Civil Society Organizations, Law & Democracy
My primary research project at the moment is my dissertation, which is on the spread of undemocratic civil society laws in democratic states. It’s tentative, ever- changing title is: The Associational Counter-Revolution:The Rise & Spread of Undemocratic Civil Society Laws in Democratic States.
My dissertation asks: Why are an increasing number of democratic states, including long-standing, consolidated democracies, traditionally the champions and funders of civil society, adopting laws that reduce civil society organizations’ (CSOs) autonomy from the state?
This perplexing phenomenon is part of a broader global trend to subject CSOs to greater government control, which began in earnest at the turn of the 21st century and has been gaining momentum and intensity ever since. A variety of illegal and extralegal tactics are used by states to minimize the influence and independence of CSOs around the globe, but the modern tool of choice appears to be the law. In an increasing number of states, representing all regime types, in all regions, with all levels of economic and military strength, civil society’s autonomy is being slowly chipped, and in some cases entirely stripped, away through the passage of specific types of laws: law restricting CSOs’ ability to form, operate, assemble, receive tax benefits, and access funding, particularly foreign funding.
Interestingly, these laws seem to be contagious: they are not only slipping across borders, but leaping across regions and transcending continents, to influence the legal contents of laws in far flung countries. They are not only appearing in authoritarian countries, but (increasingly) in democratic states too, including fully consolidated democracies: India, New Zealand, Spain, Israel, Hungary and Poland, just to name a few. While their appearance in authoritarian countries is predictable, their passage in democratic states is puzzling.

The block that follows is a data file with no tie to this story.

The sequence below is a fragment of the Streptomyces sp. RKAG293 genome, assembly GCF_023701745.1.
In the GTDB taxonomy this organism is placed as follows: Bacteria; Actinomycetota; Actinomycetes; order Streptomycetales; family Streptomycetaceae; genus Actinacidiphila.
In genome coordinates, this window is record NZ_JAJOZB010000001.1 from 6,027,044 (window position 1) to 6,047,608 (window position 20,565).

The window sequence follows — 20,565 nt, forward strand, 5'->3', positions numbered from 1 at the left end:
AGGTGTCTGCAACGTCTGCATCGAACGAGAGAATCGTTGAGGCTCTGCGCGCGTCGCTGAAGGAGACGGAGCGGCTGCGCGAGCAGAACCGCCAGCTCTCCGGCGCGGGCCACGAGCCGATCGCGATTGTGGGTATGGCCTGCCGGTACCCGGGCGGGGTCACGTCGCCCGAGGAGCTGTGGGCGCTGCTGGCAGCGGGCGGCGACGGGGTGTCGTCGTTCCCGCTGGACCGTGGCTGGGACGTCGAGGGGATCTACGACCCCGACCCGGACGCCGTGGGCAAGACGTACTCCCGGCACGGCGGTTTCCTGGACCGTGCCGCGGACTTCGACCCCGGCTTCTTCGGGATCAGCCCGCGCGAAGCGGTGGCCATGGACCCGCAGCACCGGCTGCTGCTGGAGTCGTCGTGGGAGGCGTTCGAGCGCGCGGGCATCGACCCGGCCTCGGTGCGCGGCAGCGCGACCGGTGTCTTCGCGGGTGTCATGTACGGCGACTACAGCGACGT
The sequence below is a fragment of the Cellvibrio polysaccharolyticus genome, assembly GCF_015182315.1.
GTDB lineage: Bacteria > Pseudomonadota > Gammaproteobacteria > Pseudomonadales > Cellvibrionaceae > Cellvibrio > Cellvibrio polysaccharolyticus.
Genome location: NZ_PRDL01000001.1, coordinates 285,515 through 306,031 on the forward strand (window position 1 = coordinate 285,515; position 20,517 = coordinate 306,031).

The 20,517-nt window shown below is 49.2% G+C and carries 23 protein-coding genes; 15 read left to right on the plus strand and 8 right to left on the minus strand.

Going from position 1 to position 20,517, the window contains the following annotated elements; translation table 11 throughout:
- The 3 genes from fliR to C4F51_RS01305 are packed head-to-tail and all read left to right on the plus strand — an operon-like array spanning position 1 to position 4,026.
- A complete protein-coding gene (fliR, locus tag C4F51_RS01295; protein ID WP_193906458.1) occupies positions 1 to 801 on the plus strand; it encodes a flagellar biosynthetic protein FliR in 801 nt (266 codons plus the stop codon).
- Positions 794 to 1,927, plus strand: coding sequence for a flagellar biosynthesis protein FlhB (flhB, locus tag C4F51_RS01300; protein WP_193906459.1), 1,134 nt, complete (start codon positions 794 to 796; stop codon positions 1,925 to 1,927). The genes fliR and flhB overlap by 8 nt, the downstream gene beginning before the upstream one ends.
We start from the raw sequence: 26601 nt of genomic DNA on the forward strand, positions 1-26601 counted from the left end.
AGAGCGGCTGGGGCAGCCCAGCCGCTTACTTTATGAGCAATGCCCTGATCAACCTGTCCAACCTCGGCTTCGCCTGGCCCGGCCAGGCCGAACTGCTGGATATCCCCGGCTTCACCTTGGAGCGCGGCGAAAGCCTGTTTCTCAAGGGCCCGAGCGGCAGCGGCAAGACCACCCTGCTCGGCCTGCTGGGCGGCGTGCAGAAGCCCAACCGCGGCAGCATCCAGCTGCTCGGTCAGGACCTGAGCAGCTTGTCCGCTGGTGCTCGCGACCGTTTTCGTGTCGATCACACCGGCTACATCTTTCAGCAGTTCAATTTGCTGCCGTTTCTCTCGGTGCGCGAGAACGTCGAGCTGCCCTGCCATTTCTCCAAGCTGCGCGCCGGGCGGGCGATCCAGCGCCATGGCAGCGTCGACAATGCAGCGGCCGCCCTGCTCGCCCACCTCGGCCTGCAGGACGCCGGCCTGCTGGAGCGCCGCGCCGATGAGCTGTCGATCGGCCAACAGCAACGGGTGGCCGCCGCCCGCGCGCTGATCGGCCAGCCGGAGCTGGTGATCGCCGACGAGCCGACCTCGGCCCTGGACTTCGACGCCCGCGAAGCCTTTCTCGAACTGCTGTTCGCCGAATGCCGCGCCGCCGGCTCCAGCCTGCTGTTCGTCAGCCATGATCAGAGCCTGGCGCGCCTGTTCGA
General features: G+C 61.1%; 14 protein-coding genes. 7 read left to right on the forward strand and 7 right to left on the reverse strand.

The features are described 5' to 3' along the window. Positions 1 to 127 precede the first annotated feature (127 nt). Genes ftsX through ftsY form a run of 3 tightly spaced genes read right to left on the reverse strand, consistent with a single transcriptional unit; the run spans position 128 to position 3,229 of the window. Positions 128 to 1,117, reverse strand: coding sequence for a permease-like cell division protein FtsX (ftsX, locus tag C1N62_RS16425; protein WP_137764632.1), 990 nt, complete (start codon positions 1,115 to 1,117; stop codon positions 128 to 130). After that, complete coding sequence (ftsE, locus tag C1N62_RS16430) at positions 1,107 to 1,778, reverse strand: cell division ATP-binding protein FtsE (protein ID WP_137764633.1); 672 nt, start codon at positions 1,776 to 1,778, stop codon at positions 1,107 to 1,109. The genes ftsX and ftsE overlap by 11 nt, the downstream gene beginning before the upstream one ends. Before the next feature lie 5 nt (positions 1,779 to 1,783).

Based on an original dataset compiling all laws impacting CSOs in all democratic states from 1990-2018, my dissertation will trace the rise, spread, and extent of restrictive CSO legislation in democratic states throughout the globe. In addition to creating a novel way of coding laws based on their level of restrictiveness, my dissertation will also attempt to isolate the triggering factors that compel states to adopt such laws, evaluating whether domestic or international-level factors, or some combination of both, can explain (and therefore predict) their existence. In the course of assessing this global phenomenon, I hope to highlight the important roles played by CSOs in world politics and contemporary international relations.
The Role of Cities in International Relations
I am the principal investigator on a project entitled City Networks, Global Governance, and the Global Parliament of Mayors.
The Global Parliament of Mayors (GPM) convenes for the annual summit in Bristol, UK in November, 2018. During this summit city network leaders will gather to discuss shared priorities and strategies for maximizing their effectiveness on the global stage. This project is designed to assist the GPM to prepare for this historic gathering, to facilitate a productive conversation among network leaders, and to and scope out a plan of action for more cooperation and collaboration among networks. The project will culminate in a joint White Paper between Georgetown and the GPM.
This research project has many exciting components. The key ones include: Mapping the scale and breadth of issues covered by existing city-to-city networks, providing a visual overview of the “city network landscape,” and completing a white paper that analyzes the different functions these networks play in global governance.